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Survivor Profile: Isaac Klein

“The twins would have to go to the clinic almost every day for medical experimentation. I don’t know how to explain all the extreme pain I went through so that a little bit more or less didn’t really make any difference.” -- Isaac Klein

Isaac Klein and his twin brother were born in a hollowed out tree on their family’s farm in Czechoslovakia in 1931. When Hitler’s troops occupied Czechoslovakia and stripped Jews of citizenship, Isaac’s family lost their home and their livelihood. In 1944 they were relocated to the Satoraljauhley Ghetto where Isaac was put to work chopping rocks to build roads. His bar mitzvah was in a rundown synagogue in the ghetto.

When the ghetto was liquidated, 13-year-old Isaac was separated from his parents and younger siblings as the family was herded into a cattle car for a 14 day journey to Auschwitz. On arrival at Auschwitz, early in 1944, Isaac and his twin brother were immediately selected by the infamous Joseph Mengele for medical experimentation. Isaac remembers receiving injections and having blood drawn almost daily. Surviving 10 months of hard labor, surgeries, lashings, and near starvation, Isaac then endured a 700 kilometer death march to Mathausen where he was liberated by the Americans in May 1945. Isaac and his brother went back to their family home and learned their parents and six siblings did not survive.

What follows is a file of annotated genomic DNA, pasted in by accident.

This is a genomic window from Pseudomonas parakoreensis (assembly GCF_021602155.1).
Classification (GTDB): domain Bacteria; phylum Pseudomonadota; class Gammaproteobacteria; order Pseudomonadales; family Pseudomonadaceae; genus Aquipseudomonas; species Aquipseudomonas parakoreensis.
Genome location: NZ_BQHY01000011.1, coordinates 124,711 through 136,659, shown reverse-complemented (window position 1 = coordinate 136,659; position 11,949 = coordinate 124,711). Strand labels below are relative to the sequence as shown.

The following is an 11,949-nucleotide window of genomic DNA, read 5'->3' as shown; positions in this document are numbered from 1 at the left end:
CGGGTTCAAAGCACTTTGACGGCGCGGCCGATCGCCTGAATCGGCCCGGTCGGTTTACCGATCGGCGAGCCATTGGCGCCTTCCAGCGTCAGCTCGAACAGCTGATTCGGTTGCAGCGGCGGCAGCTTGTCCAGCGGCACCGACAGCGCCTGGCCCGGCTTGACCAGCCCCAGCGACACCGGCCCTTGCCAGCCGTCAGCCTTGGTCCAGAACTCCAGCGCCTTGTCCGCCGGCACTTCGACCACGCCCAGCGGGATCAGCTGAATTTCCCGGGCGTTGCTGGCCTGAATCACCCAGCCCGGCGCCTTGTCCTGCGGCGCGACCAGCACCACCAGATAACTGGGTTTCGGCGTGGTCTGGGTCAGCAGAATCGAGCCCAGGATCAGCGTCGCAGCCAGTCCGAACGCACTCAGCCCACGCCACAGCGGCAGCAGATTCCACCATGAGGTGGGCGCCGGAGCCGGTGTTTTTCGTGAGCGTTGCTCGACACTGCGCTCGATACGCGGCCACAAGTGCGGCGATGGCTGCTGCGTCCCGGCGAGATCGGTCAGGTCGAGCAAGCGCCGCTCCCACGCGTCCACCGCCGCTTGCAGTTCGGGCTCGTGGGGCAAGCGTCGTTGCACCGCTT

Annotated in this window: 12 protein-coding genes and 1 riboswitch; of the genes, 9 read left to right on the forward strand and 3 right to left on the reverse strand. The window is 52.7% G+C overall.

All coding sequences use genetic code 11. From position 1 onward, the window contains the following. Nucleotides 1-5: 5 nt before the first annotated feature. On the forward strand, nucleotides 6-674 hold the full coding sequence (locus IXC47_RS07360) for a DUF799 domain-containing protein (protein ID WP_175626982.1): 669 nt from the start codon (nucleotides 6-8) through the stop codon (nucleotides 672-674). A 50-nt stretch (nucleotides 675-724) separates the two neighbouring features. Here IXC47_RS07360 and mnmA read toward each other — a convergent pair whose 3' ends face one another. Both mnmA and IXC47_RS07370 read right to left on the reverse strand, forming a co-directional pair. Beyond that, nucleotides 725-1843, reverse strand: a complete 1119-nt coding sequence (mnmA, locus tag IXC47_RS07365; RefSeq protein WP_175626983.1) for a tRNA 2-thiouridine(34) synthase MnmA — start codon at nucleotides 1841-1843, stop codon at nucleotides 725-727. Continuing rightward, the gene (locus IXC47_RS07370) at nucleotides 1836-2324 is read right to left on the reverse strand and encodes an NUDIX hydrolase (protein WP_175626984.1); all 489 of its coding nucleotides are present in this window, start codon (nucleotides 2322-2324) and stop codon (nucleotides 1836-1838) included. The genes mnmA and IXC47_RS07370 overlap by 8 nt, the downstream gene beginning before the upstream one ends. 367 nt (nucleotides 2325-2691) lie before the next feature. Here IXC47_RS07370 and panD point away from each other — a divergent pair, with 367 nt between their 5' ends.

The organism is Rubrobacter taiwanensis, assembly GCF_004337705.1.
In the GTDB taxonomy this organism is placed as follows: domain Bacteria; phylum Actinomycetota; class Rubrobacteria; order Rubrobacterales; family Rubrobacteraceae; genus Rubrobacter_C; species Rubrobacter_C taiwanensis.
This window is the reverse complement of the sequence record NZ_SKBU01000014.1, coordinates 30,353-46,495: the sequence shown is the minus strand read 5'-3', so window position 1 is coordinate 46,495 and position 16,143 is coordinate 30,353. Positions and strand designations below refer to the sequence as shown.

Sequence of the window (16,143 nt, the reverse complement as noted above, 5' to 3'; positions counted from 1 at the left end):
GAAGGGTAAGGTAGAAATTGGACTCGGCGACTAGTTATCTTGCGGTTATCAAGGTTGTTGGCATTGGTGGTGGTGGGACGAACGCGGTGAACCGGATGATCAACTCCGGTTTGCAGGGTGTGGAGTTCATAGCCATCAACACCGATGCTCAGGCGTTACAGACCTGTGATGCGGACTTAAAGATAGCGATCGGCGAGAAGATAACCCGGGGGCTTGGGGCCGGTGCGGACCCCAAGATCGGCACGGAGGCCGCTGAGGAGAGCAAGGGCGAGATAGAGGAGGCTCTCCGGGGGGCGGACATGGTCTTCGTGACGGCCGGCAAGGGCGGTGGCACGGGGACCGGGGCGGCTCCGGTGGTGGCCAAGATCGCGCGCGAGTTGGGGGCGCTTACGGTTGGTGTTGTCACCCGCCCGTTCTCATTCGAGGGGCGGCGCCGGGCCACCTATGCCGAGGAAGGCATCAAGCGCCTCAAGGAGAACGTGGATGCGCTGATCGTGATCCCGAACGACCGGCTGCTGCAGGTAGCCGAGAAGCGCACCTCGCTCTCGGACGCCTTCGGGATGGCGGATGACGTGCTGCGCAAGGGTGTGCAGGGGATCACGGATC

Isaac and his brother, now orphans, arranged to be smuggled into Palestine. Once the British finally allowed their ship to dock, the refugees were detained in Atliet prison camp for 10 months. Once Isaac was freed, he was housed in an agricultural school where he was trained to be a soldier and joined the Haganah. In 1948, 17-year-old Isaac joined the Israeli Army and fought in Israel’s War of Independence. He served in the Israeli military and in the Merchant Marine for several years before emigrating to the United States with his wife and sons.